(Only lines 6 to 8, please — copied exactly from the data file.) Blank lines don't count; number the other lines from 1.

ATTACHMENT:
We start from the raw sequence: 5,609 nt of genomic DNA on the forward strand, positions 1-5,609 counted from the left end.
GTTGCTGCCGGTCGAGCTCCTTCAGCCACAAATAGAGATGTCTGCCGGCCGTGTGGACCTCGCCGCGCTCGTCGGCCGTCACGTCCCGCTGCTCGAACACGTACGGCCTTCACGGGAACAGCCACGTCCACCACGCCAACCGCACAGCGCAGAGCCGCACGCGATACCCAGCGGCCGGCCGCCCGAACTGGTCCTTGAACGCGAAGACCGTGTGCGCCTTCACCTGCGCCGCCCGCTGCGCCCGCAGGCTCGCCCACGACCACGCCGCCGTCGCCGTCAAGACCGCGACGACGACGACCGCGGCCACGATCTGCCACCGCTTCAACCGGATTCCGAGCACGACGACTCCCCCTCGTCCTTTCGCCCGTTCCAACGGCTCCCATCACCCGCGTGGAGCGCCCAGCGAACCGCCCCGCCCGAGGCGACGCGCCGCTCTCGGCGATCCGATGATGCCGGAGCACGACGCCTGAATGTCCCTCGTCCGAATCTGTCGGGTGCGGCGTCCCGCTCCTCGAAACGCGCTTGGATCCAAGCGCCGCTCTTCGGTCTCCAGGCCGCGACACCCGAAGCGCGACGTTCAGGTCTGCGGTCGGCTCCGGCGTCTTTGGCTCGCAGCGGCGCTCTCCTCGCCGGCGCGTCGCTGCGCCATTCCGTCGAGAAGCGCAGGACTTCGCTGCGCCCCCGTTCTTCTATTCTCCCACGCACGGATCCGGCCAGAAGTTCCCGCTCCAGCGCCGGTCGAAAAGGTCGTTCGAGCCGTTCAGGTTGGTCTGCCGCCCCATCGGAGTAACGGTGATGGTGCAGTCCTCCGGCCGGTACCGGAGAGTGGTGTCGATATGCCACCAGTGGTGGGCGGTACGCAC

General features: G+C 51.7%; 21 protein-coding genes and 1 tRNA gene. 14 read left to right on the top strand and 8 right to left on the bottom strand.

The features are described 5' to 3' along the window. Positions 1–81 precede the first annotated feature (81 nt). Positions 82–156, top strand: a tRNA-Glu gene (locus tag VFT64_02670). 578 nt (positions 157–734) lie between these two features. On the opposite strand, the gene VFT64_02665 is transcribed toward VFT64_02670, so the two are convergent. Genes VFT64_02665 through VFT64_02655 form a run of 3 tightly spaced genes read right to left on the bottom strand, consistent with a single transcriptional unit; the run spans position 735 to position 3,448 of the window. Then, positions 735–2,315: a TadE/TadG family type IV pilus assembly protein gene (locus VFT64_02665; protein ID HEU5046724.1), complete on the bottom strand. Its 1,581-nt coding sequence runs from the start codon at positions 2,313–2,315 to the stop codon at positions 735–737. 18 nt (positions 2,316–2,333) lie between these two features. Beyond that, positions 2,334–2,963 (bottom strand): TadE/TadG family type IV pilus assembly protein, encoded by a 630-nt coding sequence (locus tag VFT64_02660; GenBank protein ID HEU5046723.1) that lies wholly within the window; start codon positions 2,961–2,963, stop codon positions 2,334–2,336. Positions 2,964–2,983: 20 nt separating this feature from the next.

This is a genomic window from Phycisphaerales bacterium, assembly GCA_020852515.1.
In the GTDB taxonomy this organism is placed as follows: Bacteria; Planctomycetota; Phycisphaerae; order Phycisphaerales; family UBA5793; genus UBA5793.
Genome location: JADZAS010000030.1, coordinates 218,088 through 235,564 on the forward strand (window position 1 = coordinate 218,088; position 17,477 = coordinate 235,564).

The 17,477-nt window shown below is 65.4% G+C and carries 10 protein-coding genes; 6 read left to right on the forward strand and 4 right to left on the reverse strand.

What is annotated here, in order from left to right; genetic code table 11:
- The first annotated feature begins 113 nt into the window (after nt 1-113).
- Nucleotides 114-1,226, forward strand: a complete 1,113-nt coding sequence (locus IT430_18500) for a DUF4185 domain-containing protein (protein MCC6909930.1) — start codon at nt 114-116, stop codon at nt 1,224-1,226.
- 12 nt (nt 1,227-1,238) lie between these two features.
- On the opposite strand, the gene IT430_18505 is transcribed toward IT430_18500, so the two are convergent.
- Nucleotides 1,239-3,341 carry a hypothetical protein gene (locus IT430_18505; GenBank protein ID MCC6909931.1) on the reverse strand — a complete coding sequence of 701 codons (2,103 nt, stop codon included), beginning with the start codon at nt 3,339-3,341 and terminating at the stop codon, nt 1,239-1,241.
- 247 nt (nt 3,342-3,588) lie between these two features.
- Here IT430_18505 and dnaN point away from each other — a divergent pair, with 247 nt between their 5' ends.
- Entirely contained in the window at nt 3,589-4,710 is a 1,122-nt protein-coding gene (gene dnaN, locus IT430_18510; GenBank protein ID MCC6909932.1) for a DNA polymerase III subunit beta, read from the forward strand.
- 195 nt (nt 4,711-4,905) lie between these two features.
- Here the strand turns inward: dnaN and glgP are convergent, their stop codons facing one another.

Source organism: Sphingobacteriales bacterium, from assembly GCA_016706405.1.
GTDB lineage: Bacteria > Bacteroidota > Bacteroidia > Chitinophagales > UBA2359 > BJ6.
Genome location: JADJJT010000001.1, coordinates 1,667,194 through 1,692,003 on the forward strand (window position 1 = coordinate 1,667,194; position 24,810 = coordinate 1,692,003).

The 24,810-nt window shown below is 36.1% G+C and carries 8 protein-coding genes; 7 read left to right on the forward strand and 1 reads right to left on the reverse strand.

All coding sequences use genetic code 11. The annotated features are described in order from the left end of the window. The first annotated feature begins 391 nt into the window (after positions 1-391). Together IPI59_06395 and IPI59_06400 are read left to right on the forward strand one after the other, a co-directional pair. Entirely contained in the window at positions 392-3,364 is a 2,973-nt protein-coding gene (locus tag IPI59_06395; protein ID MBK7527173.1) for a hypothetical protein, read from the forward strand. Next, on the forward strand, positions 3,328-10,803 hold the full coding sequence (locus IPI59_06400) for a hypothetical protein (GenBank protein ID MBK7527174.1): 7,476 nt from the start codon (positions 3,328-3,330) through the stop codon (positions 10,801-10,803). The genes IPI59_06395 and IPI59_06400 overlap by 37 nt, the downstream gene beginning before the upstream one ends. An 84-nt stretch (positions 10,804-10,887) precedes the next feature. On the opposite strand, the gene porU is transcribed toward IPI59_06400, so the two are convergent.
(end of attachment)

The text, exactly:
In the GTDB taxonomy this organism is placed as follows: Bacteria; Planctomycetota; Phycisphaerae; order Phycisphaerales; family UBA5793; genus UBA5793.
Genome location: JADZAS010000030.1, coordinates 218,088 through 235,564 on the forward strand (window position 1 = coordinate 218,088; position 17,477 = coordinate 235,564).

The 17,477-nt window shown below is 65.4% G+C and carries 10 protein-coding genes; 6 read left to right on the forward strand and 4 right to left on the reverse strand.